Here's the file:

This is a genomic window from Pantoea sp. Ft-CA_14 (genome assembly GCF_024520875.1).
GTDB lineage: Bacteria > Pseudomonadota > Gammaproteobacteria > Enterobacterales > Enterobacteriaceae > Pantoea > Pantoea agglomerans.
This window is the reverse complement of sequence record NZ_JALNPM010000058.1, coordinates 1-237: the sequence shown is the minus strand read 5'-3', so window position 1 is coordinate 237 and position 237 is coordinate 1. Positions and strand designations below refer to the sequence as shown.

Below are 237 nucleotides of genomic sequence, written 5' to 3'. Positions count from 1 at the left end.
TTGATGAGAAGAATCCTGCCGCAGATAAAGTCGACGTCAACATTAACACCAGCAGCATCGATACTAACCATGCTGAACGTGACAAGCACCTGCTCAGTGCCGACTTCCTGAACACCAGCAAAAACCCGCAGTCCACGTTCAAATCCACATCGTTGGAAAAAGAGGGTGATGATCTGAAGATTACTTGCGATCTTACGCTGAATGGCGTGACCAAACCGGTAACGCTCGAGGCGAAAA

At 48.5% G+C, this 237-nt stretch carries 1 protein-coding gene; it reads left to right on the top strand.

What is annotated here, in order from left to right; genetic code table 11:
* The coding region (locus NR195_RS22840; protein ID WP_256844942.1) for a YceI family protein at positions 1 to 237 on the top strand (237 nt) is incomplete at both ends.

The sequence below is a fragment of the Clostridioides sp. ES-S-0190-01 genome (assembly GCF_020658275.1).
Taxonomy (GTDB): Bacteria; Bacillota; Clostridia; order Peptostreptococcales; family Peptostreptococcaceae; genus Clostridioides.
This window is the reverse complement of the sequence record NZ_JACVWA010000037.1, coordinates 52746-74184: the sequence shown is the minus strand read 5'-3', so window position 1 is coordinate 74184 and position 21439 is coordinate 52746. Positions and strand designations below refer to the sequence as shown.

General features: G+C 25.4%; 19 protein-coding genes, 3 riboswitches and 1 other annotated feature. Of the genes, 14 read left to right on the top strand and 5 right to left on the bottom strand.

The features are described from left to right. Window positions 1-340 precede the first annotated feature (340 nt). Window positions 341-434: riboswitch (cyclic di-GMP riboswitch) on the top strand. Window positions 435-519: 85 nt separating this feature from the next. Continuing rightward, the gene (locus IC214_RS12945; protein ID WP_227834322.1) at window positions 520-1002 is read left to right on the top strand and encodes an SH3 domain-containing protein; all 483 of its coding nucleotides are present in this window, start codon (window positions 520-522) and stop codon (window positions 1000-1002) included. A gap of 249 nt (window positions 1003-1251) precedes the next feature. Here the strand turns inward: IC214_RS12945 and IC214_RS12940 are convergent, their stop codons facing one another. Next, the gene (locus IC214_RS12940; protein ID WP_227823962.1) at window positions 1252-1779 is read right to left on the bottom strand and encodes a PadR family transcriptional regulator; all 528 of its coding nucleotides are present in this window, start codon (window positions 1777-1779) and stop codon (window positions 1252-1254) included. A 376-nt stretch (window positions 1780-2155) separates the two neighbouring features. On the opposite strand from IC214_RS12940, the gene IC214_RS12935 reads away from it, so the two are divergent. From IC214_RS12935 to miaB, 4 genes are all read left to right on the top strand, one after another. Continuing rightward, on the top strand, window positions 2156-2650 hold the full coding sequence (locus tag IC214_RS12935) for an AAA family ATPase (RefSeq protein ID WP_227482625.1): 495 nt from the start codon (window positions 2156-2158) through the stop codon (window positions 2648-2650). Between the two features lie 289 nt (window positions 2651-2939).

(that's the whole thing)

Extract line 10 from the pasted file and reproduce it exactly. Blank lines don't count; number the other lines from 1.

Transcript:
Taxonomy (GTDB): Bacteria; Bacillota; Clostridia; order Peptostreptococcales; family Peptostreptococcaceae; genus Clostridioides.